Who Is Penny Beerntsen? 'Making A Murderer' Begins With Her Assault

Though nearly a month since being released, Netflix's Making A Murderer continues to make waves with citizen detectives who are hoping to unravel the complex story that is Steven Avery. Once wrongfully convicted for a crime he did not commit, Avery is currently behind bars again for the murder of 25-year-old Teresa Halbach. His first conviction, however, puts his current sentence into bizarre context. So, who is Penny Beerntsen, a woman whose sexual assault put Avery in prison for 18 years?

On July 29, 1985, Beerntsen and her husband Tom were at the beach on Lake Michigan. At around 3 p.m., Beerntsen began to jog north by herself along the shore. She passed a person wearing a black leather jacket, which was strange to see since it was a hot summer day. On her way back, she saw the same man from earlier, but when she tried to pass him, he grabbed and dragged her into the woods. He attempted to rape her but failed, instead sexually assaulting, beating, and leaving her for dead.

In the end, the police investigation led to Avery, whom Beerntsen picked out in a lineup. Avery, then 23, was sentenced to 32 years for sexual assault, attempted murder, and false imprisonment. After spending 18 years in prison and filing numerous appeals, Avery was released in 2003 on new DNA evidence that proved another man, Gregory Allen, was Beerntsen's attacker, thus clearing him of the assault.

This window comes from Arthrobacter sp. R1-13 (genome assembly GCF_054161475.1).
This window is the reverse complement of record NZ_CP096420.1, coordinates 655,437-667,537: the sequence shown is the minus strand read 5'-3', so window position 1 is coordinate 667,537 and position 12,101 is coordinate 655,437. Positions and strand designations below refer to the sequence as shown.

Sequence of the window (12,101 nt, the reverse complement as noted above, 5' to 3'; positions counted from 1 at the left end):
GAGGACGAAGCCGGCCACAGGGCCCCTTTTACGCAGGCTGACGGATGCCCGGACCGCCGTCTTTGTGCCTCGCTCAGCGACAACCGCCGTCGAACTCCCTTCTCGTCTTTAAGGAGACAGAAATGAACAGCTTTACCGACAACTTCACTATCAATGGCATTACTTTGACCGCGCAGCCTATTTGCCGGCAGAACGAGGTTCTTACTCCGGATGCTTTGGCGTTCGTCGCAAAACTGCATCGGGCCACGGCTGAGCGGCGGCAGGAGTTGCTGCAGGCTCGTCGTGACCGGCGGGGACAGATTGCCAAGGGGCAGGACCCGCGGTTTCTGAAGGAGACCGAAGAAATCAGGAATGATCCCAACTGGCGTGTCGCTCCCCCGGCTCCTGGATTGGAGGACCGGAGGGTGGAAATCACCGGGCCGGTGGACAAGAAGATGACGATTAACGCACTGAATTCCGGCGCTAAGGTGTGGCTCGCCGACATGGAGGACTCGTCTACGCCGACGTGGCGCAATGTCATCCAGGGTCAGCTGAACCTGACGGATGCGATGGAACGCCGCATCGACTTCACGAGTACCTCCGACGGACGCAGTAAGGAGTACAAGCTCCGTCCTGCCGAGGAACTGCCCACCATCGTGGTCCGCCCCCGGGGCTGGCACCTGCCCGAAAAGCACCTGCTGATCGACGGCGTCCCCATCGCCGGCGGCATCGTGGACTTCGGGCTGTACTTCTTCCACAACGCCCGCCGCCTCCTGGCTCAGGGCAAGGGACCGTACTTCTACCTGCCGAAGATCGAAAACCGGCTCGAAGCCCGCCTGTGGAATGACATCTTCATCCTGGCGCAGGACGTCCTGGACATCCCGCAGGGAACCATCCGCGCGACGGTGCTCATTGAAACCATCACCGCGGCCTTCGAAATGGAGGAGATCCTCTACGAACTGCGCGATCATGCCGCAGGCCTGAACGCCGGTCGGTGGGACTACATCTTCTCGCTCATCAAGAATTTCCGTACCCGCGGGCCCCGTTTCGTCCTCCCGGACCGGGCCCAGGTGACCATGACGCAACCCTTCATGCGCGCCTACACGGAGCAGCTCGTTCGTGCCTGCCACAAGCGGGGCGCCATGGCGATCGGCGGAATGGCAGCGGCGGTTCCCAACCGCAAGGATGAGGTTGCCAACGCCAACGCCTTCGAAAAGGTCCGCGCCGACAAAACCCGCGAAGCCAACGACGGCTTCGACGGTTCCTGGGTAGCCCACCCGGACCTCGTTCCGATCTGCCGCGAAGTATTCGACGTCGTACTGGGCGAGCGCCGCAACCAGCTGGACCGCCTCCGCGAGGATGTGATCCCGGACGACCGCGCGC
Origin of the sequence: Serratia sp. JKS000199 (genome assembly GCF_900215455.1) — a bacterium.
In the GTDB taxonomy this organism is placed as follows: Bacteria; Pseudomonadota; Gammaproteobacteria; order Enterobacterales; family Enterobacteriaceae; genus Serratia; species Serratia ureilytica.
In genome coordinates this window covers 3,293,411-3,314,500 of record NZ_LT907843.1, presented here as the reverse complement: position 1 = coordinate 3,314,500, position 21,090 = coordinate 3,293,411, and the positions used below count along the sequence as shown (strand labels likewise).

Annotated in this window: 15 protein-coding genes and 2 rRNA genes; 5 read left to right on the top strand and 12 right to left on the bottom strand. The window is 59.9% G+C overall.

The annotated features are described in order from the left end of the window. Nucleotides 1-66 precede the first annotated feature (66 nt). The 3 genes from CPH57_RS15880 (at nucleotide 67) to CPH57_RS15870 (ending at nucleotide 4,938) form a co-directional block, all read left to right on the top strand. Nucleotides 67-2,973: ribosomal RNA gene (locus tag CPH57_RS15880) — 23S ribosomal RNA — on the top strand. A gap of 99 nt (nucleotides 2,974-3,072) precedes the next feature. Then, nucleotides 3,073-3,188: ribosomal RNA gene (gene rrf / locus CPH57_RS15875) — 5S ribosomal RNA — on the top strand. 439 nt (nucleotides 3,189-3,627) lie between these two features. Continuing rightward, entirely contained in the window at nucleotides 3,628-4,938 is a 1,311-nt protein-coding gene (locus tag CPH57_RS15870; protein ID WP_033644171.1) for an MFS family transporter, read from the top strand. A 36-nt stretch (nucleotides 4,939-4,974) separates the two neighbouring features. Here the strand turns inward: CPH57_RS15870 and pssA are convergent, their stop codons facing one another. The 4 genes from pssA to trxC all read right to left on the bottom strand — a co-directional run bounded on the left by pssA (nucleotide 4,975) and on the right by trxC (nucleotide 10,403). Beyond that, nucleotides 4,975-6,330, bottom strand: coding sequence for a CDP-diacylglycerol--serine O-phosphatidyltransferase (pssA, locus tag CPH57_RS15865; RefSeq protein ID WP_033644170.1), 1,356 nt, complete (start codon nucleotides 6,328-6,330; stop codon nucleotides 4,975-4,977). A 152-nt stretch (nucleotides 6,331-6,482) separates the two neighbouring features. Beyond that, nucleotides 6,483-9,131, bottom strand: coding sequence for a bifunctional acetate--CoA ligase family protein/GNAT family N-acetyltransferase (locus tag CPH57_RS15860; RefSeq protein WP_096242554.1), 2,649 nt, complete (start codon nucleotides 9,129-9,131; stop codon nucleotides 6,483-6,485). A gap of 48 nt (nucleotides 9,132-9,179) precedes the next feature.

Through the Forgiveness Project, Beerntsen shared the story of when she and Avery first met after he was released from prison. The account is heart-wrenching, and Beerntsen is unafraid to admit that she has struggled with forgiving herself for putting Avery behind bars.

When Steve and I met, it occurred to me that our handshake was the first physical contact we'd ever had, yet our lives have been intertwined for nearly two decades. Since the exoneration it sometimes feels as if I’m living in some parallel universe where the usual rules no longer apply. I’m still struggling. The most difficult thing in all this is being able to forgive myself.

What's important to note is that these interviews took place before Avery was convicted of murdering Halbach in 2005. It's unclear how Beerntsen feels about Avery's second conviction. By that year, Beerntsen was in Naperville, Illinois with her family. As of 2013, it appeared Beerntsen returned to Wisconsin with her husband, who was named president and CEO of the Door County YMCA. Beerntsen also has two children and two young granddaughters.

With renewed interest in Avery's case, Beerntsen plays a key role in viewers' understanding of his story and whether or not a man could twice be convicted for crimes he did not commit.

Images: Netflix